Prior to my trip, I read up on India, and I learned that since the 1990s globalization of India, neo-liberal economic reforms of the government led to a steady flow of investments, and provided competitive advantages to attract major multinational corporations. Therefore seeing big brands like Blum, Hettich, Hafele, Faber, just to mention a few, did not surprise me.
Indian manufacturing utilize all the latest German and Italian technologies to achieve top quality product that matches to any international standards. Indian firms are increasingly global.
As to doing business in India, I really liked an article I read in the Economist about how LG started manufacturing in India in the late 1990s. To succeed, it has kept its prices ultra-low and adapted its products to Indian tastes. Since many Indians are vegetarian, it offers a fridge with less freezer space and more drawers for vegetables. Since Indian people like their televisions loud, LG provides powerful speakers. The firm also sells voice-activated washing machines for middle-class families with illiterate mades. Its products are designed to cope with fluctuating power, and its packaging is extra though to cope with India's rough roads.
During the two day show and kitchen congress, there were plenty of quality presentations and panel discussions on the India Kitchen Business.
What I found very different at the India Kitchen Congress from the shows I attended in Canada, the States or Europe, was the passion each subject received.
The audience was engaged, there were many questions, and the sometimes different opinions could freely flow without fear of offending each others, and this actually allowed a deeper attack of an issue with the chance of consideration from many angles and a progressive outcome.
I also liked that the Congress was attended by not mainly kitchen/bath manufacturers, distributors, retailers-designers-specialist, but also by interior designers and architects as well. I had the opportunity to meet wonderful professionals, and chat about their strong focus on sustainable design, plus hear their presentations from a designer-, architect's perspective.
Throughout the many quality presentations and discussions, it was clear, the Indian kitchens become a central interest and big investment in today's household.
Modular kitchen business is booming in India. Modular kitchens with numerous global and local bands creating a 300 million dollar franchising segment opportunity. The modular kitchen industry is steadily growing every year in excess of 25 per cent- according to Sbodh Metha, Assistant Vice President of Godrey. India has the larges number of people who have not yet bought many electronic goods, but sales are increasing rapidly every year.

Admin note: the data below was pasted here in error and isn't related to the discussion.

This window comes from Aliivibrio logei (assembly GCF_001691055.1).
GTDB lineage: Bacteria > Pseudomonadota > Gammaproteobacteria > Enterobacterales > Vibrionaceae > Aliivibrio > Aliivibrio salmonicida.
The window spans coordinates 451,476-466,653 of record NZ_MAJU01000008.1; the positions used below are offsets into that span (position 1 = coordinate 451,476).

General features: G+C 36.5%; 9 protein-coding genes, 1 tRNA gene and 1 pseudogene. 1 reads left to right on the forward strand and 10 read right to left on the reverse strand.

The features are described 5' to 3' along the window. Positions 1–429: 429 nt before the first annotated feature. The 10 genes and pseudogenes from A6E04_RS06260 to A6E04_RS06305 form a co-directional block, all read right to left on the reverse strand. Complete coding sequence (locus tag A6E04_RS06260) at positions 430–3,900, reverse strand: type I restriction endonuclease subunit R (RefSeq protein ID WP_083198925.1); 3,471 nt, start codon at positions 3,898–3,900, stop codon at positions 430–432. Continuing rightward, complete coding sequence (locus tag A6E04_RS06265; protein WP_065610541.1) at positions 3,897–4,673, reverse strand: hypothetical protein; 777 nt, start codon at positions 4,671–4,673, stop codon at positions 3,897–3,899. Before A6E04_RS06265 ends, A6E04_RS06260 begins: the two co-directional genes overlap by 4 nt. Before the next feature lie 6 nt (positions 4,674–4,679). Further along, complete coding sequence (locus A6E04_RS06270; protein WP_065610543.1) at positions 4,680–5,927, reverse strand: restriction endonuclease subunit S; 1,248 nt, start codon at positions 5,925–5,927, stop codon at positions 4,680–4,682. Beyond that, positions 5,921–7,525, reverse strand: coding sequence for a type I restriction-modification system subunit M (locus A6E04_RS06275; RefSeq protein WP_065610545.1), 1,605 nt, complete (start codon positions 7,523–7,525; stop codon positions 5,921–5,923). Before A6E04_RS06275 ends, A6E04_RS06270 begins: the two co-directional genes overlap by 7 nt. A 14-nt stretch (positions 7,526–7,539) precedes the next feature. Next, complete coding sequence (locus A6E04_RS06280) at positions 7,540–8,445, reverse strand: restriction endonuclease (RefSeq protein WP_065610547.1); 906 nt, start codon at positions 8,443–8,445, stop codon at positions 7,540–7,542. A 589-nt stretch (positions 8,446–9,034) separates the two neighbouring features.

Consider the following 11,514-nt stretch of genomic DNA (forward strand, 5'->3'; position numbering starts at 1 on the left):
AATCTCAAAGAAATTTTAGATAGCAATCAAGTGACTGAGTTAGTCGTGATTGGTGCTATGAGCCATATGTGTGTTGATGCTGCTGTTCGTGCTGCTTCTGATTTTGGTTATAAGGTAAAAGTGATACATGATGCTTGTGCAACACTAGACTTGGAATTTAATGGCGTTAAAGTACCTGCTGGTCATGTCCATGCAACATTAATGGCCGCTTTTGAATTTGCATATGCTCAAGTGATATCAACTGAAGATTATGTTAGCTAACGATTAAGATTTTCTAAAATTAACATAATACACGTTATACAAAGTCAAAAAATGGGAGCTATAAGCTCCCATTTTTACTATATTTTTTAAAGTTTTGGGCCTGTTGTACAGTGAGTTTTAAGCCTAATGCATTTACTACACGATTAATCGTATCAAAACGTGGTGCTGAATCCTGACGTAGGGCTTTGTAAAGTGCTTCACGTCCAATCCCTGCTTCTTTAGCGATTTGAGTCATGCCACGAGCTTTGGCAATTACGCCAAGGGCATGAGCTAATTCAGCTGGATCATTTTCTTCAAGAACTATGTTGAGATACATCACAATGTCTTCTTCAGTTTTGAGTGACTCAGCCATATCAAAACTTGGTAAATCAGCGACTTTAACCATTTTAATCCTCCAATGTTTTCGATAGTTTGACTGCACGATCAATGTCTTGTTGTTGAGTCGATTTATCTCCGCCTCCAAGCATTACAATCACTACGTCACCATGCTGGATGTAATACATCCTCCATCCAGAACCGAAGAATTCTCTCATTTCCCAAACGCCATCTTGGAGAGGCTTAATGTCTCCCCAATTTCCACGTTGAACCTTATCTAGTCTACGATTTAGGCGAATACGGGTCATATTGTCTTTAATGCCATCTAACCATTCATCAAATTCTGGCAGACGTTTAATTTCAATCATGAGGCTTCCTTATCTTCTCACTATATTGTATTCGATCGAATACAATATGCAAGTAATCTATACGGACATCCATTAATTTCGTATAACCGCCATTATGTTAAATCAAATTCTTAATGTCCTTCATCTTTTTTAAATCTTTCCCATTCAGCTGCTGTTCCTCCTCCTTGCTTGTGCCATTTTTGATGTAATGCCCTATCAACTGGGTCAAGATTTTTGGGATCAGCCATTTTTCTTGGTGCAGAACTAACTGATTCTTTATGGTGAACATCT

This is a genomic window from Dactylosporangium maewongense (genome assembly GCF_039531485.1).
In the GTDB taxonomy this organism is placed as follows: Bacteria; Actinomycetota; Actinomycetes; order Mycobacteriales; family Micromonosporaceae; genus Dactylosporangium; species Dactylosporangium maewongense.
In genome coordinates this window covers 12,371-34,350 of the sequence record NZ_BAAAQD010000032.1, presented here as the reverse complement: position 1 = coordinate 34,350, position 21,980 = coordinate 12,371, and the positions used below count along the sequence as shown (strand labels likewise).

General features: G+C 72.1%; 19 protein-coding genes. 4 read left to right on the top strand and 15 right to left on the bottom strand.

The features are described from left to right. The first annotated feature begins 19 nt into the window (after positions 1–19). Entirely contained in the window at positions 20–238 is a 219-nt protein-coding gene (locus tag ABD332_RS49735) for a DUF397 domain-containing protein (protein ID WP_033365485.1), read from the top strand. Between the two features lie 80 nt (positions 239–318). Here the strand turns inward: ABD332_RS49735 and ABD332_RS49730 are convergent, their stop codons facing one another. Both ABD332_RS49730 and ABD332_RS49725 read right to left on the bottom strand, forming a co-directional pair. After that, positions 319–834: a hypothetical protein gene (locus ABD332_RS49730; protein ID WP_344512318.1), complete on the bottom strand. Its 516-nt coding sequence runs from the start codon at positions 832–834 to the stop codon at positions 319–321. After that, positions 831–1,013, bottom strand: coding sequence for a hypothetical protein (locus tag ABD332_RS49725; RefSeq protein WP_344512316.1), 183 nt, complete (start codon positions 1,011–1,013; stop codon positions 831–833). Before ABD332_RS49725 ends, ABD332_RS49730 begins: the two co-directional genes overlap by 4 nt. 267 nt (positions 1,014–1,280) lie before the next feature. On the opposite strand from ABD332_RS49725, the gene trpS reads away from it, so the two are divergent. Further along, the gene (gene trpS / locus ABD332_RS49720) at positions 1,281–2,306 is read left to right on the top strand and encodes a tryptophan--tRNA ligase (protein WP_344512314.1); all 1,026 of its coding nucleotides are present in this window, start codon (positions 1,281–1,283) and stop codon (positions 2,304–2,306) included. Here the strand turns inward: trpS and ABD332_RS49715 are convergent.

Indian style kitchens are sensitive to the typical Indian cooking conditions which includes a lot of water and oil. Most popular layout is the 'L-Shape', blue and green colors are dominating, baskets, built-in appliances are the most researched followed by cutlery trays and chimney hoods. While the majority of Indian shoppers demand goods that are cheap rather than fancy, servants are an established tier of Indian society. Affluent families have long enjoyed having live-in staff.
It is clear that modular kitchen as a product offers the biggest advantage of standardization in India. I also understood shortage of skills on all levels is holding back businesses. India is a country of opportunities, a nation on the move.
The rich collaboration resulted in a high quality brainstorming, and a more rounded understanding of the commonly shared future-vision all attending professionals were hoping to move towards together.
I was also introduced to some of the pioneers and solid rocks of the India Kitchen Industry, for example, Snehal Vasani, and Ramu Ramakrishnan. I loved the appreciation they were receiving by the congress, but I respected tremendously how forward thinking these veterans, well established industry experts were. Their message was advancement, and motivation to keep on moving forward. This beautiful relationship between future discovery being able to lean on experience, is an absolute guaranteed tool to success.
The presentations and panel discussions were divided by small tea and coffee breaks, and I really enjoyed discovering different types of teas, and never had the coffee taste the same. This time was also a great opportunity to mingle and meet each others.
During my introduction to my presentation, I mentioned how rich I consider the Indian architecture, history, culture to be, and quickly asked my audience to embrace it, protect it, and use it in their designs. What I was not expecting the emotional response of applause in return, and I was brushed by warm feeling of connection.